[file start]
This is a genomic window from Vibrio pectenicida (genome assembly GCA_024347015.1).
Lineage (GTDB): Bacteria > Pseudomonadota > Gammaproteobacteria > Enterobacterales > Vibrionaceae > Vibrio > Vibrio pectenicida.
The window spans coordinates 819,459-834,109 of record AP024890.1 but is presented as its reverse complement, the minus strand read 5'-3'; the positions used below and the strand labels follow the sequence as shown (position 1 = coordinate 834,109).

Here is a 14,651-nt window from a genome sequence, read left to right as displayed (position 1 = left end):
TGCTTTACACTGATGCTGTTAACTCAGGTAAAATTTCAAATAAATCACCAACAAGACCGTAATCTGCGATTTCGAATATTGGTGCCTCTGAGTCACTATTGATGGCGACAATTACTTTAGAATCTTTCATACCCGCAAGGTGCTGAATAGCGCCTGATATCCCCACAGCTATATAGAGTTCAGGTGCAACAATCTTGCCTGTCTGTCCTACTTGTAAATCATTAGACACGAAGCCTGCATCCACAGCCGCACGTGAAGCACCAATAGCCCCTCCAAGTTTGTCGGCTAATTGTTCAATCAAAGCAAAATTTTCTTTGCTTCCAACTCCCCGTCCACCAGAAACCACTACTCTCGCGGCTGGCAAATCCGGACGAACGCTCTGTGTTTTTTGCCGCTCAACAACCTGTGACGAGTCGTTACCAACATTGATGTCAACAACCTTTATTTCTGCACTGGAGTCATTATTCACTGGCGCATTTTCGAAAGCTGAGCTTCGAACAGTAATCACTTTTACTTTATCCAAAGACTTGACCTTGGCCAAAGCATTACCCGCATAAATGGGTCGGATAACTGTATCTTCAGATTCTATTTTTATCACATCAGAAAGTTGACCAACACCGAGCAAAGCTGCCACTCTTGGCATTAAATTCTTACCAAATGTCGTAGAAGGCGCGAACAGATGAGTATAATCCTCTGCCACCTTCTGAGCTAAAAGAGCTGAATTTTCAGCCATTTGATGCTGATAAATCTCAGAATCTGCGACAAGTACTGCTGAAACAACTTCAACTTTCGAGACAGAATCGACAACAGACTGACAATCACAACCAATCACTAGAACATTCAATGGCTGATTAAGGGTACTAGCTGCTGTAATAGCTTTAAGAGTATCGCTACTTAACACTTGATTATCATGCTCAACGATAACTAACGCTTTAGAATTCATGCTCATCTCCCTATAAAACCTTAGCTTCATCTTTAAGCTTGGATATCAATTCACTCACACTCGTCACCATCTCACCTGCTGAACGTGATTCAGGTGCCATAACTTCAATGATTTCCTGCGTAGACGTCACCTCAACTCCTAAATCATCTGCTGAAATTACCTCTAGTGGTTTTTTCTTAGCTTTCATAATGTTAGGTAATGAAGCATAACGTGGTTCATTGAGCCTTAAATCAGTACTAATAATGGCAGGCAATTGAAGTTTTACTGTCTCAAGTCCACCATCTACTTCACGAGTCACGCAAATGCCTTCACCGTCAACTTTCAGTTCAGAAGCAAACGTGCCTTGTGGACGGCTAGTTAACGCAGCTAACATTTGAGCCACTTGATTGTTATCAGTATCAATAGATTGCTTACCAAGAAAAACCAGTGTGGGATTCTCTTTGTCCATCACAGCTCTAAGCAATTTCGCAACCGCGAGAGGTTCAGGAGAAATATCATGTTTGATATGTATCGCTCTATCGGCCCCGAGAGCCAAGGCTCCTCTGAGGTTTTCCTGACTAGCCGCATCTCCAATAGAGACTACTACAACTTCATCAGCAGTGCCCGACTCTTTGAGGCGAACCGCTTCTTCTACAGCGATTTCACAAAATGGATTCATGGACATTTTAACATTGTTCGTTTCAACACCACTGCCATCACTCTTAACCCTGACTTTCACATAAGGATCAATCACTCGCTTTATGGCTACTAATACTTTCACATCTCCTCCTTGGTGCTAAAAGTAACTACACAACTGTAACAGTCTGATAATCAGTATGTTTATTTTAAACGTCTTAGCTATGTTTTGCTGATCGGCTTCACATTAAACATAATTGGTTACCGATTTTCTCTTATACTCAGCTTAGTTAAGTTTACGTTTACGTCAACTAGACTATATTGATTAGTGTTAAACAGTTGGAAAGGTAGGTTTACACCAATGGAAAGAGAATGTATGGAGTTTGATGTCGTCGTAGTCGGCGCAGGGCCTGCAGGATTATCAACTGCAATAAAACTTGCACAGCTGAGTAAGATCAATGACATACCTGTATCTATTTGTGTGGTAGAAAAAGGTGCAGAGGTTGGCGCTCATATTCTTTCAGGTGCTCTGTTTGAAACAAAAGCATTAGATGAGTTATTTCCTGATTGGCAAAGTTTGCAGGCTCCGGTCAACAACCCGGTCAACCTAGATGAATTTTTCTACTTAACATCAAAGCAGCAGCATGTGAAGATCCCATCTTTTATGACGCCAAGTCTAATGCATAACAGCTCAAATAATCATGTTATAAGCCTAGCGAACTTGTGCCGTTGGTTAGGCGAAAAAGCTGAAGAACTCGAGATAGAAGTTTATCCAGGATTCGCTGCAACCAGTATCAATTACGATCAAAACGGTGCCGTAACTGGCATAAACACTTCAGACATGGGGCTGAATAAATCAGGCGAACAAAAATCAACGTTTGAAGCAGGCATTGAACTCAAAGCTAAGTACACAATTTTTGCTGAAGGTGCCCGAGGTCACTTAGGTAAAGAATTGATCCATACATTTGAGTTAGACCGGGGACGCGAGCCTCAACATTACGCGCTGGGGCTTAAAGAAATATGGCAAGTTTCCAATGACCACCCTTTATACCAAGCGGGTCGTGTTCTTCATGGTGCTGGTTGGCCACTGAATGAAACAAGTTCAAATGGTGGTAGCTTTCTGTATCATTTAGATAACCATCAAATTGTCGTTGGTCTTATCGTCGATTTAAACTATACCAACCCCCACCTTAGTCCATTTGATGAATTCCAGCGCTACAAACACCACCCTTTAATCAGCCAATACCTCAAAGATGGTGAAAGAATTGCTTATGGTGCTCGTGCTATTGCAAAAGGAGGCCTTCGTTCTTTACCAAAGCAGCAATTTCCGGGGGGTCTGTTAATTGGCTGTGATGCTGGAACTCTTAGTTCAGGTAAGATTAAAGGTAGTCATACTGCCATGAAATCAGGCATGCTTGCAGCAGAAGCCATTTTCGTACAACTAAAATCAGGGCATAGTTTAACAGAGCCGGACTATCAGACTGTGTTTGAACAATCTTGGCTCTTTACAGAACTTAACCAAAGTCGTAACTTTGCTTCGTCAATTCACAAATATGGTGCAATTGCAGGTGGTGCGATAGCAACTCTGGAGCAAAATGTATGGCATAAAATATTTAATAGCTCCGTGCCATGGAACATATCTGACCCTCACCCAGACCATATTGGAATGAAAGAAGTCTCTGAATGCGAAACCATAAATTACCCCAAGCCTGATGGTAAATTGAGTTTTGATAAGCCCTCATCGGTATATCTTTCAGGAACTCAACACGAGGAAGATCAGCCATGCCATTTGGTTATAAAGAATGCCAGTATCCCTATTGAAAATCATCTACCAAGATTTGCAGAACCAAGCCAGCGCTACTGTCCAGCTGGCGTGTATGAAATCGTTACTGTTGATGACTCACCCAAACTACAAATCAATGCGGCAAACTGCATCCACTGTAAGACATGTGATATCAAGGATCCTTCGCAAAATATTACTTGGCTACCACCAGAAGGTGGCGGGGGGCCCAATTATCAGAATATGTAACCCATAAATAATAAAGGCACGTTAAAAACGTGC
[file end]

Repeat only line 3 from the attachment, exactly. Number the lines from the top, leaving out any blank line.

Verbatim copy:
The window spans coordinates 819,459-834,109 of record AP024890.1 but is presented as its reverse complement, the minus strand read 5'-3'; the positions used below and the strand labels follow the sequence as shown (position 1 = coordinate 834,109).